She paused for a moment, then said, “Sir, do you realize that the composition reflected the troubled thoughts of someone who is severely mentally ill? The sounds you heard are likely a good representation of the thoughts that George III had.”

Her statement gave me pause. I had totally misunderstood the purpose of the composition. 

I learned a significant lesson that day: I must learn to “think as other people may be thinking.” I must seek to understand how their mind works and then give margin and not judge.  

In the years since I first heard Eight Songs for a Mad King, it has served as a reminder that I must be empathetic and patient with people who suffer from mental illness. What thoughts does someone with schizophrenia have? How does major bipolar disorder or even minor depressive disorder affect one’s thinking? 

Here’s a YouTube video of a performance of the piece. Please listen to the entire composition. It will be hard to do. Most of you will stop after a few minutes. But remember that it represents a mind that struggles. 

On a regular basis, you and I come in contact with people who have similar struggles. We must seek to understand and respond with kindness.


Do things sooner rather than later

Several months ago, I explained to my eight-year-old grandson, Benjamin, the benefits of doing things sooner rather than later. It’s a simple thought: “Most tasks must be done sooner or later; it’s best to do them sooner.” He listened carefully and the concept found purchase in his mind.

He immediately applied the principle by doing his homework. Prior to our talk, we had to hound him to get his homework done. Now he takes the initiative. Instead of playing Minecraft on my phone during the hour drive to the lake house, he works on his homework. This is a miracle second only to the resurrection of Lazarus. And, if the persuasion holds and becomes a permanent habit, this lesson will change his life for the better.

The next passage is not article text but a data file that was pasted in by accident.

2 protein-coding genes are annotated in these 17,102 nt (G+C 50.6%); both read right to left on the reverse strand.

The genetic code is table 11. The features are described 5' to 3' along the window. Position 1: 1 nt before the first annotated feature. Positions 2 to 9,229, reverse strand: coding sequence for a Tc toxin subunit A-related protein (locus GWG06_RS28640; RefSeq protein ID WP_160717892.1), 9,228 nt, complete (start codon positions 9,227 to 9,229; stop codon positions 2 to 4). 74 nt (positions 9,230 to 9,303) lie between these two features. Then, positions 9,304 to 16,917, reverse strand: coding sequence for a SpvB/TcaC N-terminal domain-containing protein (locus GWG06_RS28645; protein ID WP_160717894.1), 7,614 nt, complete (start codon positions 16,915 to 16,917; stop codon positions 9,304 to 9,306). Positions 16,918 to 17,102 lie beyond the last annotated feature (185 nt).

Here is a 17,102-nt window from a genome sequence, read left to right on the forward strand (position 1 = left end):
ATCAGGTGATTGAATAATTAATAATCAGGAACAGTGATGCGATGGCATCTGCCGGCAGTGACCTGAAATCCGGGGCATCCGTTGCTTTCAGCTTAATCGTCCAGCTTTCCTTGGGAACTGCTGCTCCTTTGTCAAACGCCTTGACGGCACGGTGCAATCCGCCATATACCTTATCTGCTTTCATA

The principle can be said another way: Don’t procrastinate. 

We are most tempted to procrastinate when faced with difficult, tedious, or unpleasant tasks. But instead of delaying the inevitable, be aggressive and get it done. Mark Twain said, “If your job is to eat a frog, it’s best to do it first thing in the morning.”

Examples abound: filing your annual tax return, minor repairs to your home or car, writing a thank-you note, turning in a report at work, cleaning your bathroom, having a difficult conversation, planning an event that will happen a year from now.

If you’re able to make this principle part of your modus operandi, it actually becomes fun. Getting tasks done quickly can become a game you play. Reward yourself for got-it-done-sooner accomplishments. I just finished this post so I’m going to reward myself by taking Buddy for a walk.